The fall in the G-Sec yield was due to buying by insurance companies, the EPFO and NPS at the long end of the yield curve. FII debt inflows have also been strong at $6.45 billion in this calendar year.  The monthly current account deficit, which includes mercantile and services trade, is in the band of $1-2 billion compared with the average monthly trade deficit of $4 billion last year. Central government borrowing got over on 16th February for the current financial year.  The State government weekly auctions are lower than the indicative borrowing calendar of state governments. This led to the Indian ten-year yield moving down towards 7 percent levels.

US data has come in strong with nonfarm payroll (the number of people employed, other than on farms) at 275,000 for February. U.S CPI inflation for February has come in at 3.2 percent. The ten-year US yield has moved up by 25 to 30 basis points from below 4 percent levels. After this data, the debt market has now priced out 125 basis points of rate cut and has settled for a 50-75 basis point rate cut in the current calendar year (one basis point is one hundredth of a percentage point). Crude oil prices have moved up as production cuts are getting implemented by Russia and other OPEC countries, Brent oil prices are trading at $85 per barrel.

Indian markets have reacted to global developments. Domestically, we have weekly State loan auction amounts increasing to Rs 50,000 crore against the calendar amount of Rs 36,000 crore. The Indian ten-year yields have moved up from 7 percent levels to 7.08 levels due to these developments.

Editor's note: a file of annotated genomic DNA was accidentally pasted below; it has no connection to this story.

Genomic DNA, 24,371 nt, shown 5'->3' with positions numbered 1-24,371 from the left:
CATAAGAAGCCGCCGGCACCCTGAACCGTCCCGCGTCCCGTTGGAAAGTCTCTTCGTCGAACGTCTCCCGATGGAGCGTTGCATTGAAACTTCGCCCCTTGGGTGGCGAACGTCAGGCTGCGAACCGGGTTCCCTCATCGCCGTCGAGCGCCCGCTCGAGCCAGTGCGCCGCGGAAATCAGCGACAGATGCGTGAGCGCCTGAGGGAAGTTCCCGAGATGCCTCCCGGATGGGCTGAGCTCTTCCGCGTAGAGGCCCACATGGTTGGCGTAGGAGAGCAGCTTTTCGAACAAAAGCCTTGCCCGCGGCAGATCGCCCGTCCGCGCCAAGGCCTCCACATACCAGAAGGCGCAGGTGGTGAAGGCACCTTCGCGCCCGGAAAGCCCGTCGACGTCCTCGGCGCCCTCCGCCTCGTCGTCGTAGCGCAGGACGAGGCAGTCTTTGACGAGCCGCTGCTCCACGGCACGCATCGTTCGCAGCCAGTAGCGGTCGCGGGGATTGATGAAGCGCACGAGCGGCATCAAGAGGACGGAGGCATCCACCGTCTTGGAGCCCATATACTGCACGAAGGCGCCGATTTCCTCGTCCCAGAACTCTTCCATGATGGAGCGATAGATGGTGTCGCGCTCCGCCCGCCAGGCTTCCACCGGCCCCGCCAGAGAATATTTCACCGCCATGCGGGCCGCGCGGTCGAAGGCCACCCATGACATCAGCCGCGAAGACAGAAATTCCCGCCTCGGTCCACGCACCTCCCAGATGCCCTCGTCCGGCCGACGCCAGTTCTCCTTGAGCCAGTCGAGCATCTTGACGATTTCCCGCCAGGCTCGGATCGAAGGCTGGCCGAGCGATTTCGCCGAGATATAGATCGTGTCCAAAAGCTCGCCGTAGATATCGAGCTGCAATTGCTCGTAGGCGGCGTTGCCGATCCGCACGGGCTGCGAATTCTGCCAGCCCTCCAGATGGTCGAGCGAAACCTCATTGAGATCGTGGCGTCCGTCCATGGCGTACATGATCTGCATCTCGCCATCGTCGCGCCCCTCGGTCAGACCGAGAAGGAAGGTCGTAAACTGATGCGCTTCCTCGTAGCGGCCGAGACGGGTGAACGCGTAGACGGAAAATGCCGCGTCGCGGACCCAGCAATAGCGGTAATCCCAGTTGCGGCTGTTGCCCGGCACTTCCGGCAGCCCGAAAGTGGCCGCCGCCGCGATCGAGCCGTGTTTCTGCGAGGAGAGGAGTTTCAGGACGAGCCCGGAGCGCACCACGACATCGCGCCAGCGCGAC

In the first week of April, we have the monetary policy. What are your expectations on the rate front and inflation projections?

GDP growth for the current year is expected to be above 7.5 percent. As per the RBI's projection, GDP growth for next year is expected to be around 7 percent. CPI inflation for January and February continues to be above 5 percent levels, 1 percentage point higher than the RBI target of 4 percent. Higher inflation is due to food prices flaring up due to EL Nino conditions; core inflation, which excludes food and fuel items, is at 3.3 percent for February 2024. The RBI projection of CPI inflation for next year is 4.5 percent, assuming a normal monsoon. The RBI is expected to wait for the Indian Meteorological Department's forecast before forming a view on food inflation. The RBI Governor has stated that the last mile of bringing CPI inflation to the target of 4 percent is the toughest. We expect the RBI to maintain the status quo in the April policy due to strong growth.